Why does a dog that has been loved, kindly trained and taken out and about as soon as he has had his injections, behave in the way Toby does around people he doesn’t know – reactive to everyone, in fact, apart from close family members?
It’s possible he didn’t meet a sufficient number of new people in the first three or four months of his life. Possibly he was born nervous. Possibly he takes his guard duty very seriously.
I sat in a chair at a distance from the door, waiting for the eighteen-month-old English Shepherd to be brought into the room.
In he came, trailing his lead behind him, followed by the man. He walked to the other family members just inside the door then turned around. Suddenly he saw me. He flew at me, barking.
Scared? Angry? Both?
He had never actually bitten anyone so I wasn’t unduly worried. I know how to behave and what body language to use so he was unlikely to pick me as his first victim. I asked the man to pick up the lead and move him away, speaking loudly (but calmly) so I could be heard above the din.
Toby continued to bark and choke on the lead, in effect yelling at me to go away. He could be associating the undoubted discomfort to his neck with me so I asked the man to take him out of the room and put his harness on instead.
After several trips in and out of the room Toby, whilst still highly aroused, had settled sufficiently to take the tiny biscuits I carry in my pocket that I rolled on the floor to him. Ideally I would like to have achieved a distance from the dog where he could see me but feel safe, but as that was impossible within the confines of a room it was the dog that had to be removed.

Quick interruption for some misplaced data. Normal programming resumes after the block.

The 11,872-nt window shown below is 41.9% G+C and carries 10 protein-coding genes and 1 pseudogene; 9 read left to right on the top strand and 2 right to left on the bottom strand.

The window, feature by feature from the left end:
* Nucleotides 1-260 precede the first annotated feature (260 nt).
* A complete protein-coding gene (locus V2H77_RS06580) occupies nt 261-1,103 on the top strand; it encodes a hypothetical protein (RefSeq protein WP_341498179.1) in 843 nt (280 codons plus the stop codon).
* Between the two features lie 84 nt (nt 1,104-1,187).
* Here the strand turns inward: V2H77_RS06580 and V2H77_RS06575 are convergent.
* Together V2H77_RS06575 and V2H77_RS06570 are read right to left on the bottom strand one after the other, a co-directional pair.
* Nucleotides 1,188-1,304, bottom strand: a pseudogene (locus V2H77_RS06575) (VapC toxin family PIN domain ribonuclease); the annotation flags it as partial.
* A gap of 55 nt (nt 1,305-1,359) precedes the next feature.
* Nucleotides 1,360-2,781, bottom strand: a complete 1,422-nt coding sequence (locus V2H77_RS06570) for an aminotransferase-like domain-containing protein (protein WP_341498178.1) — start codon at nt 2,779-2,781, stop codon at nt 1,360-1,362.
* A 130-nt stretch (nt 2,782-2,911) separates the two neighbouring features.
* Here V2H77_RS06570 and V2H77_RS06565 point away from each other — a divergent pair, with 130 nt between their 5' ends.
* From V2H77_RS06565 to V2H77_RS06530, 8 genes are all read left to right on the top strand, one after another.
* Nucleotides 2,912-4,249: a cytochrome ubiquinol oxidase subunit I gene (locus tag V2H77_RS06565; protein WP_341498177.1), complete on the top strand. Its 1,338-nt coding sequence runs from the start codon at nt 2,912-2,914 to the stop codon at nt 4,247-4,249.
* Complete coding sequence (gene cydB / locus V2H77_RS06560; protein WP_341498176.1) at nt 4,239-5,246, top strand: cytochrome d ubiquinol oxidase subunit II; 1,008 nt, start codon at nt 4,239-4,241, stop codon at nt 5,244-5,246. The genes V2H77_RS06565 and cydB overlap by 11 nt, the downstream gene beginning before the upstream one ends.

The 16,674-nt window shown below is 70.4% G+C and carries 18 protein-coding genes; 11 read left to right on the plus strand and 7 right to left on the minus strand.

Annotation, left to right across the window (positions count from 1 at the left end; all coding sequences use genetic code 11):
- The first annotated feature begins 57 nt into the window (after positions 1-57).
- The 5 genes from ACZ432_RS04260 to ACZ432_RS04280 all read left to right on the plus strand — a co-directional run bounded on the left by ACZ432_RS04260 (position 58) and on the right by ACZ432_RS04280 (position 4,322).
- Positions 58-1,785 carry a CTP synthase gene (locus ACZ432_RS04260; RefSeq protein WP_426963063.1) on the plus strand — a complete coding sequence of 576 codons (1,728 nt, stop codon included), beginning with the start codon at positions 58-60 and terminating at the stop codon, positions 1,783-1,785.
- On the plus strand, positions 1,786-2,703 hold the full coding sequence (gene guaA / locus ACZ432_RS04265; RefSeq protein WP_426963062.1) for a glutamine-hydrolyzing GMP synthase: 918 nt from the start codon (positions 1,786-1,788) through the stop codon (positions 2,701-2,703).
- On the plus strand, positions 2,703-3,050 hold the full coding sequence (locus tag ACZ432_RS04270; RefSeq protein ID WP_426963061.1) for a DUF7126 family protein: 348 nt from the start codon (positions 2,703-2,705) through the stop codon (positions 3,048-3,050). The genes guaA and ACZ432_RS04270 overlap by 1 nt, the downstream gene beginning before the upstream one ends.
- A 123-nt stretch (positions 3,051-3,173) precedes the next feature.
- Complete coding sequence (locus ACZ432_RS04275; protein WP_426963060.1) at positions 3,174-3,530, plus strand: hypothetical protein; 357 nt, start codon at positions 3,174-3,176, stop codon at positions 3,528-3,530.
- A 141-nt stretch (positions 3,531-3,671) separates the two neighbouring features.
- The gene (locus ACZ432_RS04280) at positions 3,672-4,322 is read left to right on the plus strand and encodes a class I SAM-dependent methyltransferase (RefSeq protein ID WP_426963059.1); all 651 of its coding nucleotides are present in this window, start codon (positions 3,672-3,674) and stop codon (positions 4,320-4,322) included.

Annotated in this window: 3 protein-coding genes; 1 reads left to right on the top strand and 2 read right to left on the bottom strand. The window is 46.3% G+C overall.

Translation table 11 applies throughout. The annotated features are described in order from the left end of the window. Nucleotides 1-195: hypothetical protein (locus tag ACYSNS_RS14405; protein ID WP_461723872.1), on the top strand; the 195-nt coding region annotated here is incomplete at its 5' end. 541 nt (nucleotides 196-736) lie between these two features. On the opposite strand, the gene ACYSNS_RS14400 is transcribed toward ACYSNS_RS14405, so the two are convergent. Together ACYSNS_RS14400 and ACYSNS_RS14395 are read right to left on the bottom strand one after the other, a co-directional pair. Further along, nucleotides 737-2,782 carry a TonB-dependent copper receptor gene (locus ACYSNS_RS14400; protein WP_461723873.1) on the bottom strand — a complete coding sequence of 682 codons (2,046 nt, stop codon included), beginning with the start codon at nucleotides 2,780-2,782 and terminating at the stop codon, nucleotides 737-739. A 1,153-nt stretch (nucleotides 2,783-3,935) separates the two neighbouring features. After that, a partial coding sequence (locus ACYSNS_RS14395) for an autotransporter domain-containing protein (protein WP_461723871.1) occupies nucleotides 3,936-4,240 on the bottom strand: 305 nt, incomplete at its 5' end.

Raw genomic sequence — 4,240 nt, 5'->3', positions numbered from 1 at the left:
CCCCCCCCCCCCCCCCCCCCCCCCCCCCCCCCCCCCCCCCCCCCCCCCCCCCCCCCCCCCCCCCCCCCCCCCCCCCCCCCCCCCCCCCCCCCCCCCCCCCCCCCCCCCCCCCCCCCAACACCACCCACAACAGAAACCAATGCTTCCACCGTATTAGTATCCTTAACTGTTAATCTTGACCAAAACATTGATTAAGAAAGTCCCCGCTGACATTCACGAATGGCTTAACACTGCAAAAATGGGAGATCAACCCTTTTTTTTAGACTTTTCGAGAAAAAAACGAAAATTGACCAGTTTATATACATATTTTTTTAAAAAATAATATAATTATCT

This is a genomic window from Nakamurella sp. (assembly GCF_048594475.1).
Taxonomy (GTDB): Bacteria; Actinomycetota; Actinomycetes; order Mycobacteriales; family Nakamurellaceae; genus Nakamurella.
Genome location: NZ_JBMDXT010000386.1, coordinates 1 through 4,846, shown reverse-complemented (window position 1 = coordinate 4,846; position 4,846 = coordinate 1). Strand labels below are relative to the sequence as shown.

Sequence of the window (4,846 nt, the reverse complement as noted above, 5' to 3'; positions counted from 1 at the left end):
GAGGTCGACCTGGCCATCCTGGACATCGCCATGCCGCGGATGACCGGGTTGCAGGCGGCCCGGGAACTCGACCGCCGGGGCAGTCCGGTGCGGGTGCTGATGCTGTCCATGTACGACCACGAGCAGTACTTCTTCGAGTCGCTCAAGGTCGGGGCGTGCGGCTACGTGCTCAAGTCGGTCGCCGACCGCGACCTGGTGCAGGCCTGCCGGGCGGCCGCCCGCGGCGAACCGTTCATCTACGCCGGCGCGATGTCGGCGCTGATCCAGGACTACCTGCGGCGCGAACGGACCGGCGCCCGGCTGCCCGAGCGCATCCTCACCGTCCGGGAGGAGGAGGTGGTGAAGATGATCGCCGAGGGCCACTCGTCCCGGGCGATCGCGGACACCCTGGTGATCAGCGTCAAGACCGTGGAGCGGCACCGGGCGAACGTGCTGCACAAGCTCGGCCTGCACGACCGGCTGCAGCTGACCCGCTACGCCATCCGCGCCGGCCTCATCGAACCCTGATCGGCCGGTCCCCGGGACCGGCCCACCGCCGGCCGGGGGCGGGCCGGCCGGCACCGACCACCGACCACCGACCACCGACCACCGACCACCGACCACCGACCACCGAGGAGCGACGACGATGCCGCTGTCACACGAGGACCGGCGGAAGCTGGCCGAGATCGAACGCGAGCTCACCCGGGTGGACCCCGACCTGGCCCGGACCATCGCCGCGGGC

Eventually he was sniffing me and he settled down. Every now and then I rolled biscuits to him. With better forward planning and knowing more what to expect, I should have had a larger quantity of much higher-value food to hand so I could deliver it faster. We gave him a toy to chew and focussing on that helped him to de-stress a little.
All was well until, near the end of my time, I had a bout of coughing which started him off barking again. Perhaps he thought I was barking at him! He was put in the kitchen.
Because dogs like Toby are so antisocial, they meet few of those people who do come to the house, so they never have opportunities to be desensitised. Whether fear or anger is the root cause, the aim is the same – for Toby to begin to see people as ‘good news’. I suggested they make good use of any willing friends.
To be on the safe side and because people will understandably be nervous of a dog that barks at people and who sounds and acts as scary as Toby, the man must hang onto that lead. He can repeat our ‘in and out of the room’ procedure where when Toby barks he is walked out of the room and when he stops barking he is brought back in again – the man dropping tiny bits of high value food ahead of him on the floor as he walks in. Then, after the dog has settled for a while, he taken out and can be given a break in the kitchen. In a while the process can be repeated. Each time should get easier.
Desensitising a dog that barks at people needs lots and lots of repetition, keeping him within his comfort threshold and using as many different people as possible.
On walks Toby’s family can look for people instead of avoiding them (he’s okay if they keep walking but not if they stop). They can find places to sit and feed him as people pass by. They can drop food on the ground so he can forage whilst being aware of nearby people. They can give him a favourite ball or toy to hold.
Given time and hard work, he should start to think that people are great – they mean food and a favourite ball!
Because Toby is a beautiful dog he attracts people who want to touch him. Sometimes we need to appear rude in order to protect our dog and firmly step in, moving between him and the well-meaning person.
A Yellow Dog Company ‘I Need Space’ vest could be of help.